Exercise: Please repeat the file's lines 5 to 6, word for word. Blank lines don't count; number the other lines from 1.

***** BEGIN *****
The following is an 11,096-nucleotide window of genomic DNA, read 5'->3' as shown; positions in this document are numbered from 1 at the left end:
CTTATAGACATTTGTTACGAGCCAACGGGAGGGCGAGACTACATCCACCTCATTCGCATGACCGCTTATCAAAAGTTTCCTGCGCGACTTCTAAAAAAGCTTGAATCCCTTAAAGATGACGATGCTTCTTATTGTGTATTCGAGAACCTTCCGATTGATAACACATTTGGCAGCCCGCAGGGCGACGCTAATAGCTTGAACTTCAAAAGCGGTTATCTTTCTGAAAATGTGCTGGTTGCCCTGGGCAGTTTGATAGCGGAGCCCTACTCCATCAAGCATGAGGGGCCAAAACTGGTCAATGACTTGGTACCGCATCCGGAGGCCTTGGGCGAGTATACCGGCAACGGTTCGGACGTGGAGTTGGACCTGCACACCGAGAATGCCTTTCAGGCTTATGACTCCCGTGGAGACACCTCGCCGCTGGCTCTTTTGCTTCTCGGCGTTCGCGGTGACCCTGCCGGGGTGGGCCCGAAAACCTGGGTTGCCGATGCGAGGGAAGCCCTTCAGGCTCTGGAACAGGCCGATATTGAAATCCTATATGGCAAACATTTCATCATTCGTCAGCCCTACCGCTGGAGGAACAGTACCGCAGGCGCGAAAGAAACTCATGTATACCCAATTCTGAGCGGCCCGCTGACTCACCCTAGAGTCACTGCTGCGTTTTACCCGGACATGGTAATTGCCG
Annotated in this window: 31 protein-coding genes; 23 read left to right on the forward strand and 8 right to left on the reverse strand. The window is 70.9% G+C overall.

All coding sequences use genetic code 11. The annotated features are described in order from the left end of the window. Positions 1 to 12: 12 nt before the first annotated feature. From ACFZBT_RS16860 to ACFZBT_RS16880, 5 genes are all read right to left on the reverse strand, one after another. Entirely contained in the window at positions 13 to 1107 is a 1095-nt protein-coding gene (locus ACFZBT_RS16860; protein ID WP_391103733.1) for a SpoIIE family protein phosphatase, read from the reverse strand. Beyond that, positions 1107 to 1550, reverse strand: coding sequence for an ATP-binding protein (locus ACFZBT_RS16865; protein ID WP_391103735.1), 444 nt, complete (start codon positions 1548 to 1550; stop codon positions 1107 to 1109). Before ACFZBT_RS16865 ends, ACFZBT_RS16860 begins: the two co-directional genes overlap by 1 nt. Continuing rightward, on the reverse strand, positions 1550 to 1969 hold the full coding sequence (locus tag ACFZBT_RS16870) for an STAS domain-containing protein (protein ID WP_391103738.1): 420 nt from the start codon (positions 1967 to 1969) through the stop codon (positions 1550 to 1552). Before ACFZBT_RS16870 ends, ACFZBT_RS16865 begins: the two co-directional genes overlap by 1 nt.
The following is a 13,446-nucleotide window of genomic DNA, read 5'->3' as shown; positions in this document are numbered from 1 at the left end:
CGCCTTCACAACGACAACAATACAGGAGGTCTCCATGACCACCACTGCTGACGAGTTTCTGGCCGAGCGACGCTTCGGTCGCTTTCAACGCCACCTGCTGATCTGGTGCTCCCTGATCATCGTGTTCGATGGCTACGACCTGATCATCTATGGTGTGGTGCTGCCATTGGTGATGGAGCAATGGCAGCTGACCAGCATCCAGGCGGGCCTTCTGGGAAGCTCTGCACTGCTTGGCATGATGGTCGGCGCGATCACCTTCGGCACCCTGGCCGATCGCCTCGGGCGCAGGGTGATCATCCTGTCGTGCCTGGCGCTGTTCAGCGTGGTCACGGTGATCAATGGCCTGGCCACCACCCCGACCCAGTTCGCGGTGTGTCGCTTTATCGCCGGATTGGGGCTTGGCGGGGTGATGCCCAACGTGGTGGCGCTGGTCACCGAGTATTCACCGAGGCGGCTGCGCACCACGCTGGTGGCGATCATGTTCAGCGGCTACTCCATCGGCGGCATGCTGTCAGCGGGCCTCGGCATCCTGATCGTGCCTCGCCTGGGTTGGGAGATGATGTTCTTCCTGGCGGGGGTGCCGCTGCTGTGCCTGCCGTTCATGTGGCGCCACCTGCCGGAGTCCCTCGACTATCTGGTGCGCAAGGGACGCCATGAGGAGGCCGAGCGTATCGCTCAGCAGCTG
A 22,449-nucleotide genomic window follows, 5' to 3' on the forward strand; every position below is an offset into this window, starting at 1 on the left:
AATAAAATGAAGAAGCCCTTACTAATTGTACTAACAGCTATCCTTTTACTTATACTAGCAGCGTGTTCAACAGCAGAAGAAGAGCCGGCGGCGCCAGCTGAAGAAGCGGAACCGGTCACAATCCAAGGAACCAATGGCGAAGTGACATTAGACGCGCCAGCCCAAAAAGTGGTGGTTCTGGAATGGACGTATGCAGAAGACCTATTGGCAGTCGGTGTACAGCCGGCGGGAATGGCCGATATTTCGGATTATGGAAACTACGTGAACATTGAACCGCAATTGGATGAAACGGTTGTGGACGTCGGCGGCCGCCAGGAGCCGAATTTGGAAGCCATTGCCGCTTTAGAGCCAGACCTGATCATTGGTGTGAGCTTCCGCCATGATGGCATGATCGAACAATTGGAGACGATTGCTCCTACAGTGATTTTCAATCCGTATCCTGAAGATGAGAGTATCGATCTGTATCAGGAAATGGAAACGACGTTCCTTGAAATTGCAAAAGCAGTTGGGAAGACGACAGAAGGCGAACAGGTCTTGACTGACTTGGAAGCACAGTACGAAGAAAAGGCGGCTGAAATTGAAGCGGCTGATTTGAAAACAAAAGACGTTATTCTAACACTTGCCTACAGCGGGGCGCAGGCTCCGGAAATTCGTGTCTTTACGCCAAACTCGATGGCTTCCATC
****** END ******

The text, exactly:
The following is a 13,446-nucleotide window of genomic DNA, read 5'->3' as shown; positions in this document are numbered from 1 at the left end:
CGCCTTCACAACGACAACAATACAGGAGGTCTCCATGACCACCACTGCTGACGAGTTTCTGGCCGAGCGACGCTTCGGTCGCTTTCAACGCCACCTGCTGATCTGGTGCTCCCTGATCATCGTGTTCGATGGCTACGACCTGATCATCTATGGTGTGGTGCTGCCATTGGTGATGGAGCAATGGCAGCTGACCAGCATCCAGGCGGGCCTTCTGGGAAGCTCTGCACTGCTTGGCATGATGGTCGGCGCGATCACCTTCGGCACCCTGGCCGATCGCCTCGGGCGCAGGGTGATCATCCTGTCGTGCCTGGCGCTGTTCAGCGTGGTCACGGTGATCAATGGCCTGGCCACCACCCCGACCCAGTTCGCGGTGTGTCGCTTTATCGCCGGATTGGGGCTTGGCGGGGTGATGCCCAACGTGGTGGCGCTGGTCACCGAGTATTCACCGAGGCGGCTGCGCACCACGCTGGTGGCGATCATGTTCAGCGGCTACTCCATCGGCGGCATGCTGTCAGCGGGCCTCGGCATCCTGATCGTGCCTCGCCTGGGTTGGGAGATGATGTTCTTCCTGGCGGGGGTGCCGCTGCTGTGCCTGCCGTTCATGTGGCGCCACCTGCCGGAGTCCCTCGACTATCTGGTGCGCAAGGGACGCCATGAGGAGGCCGAGCGTATCGCTCAGCAGCTG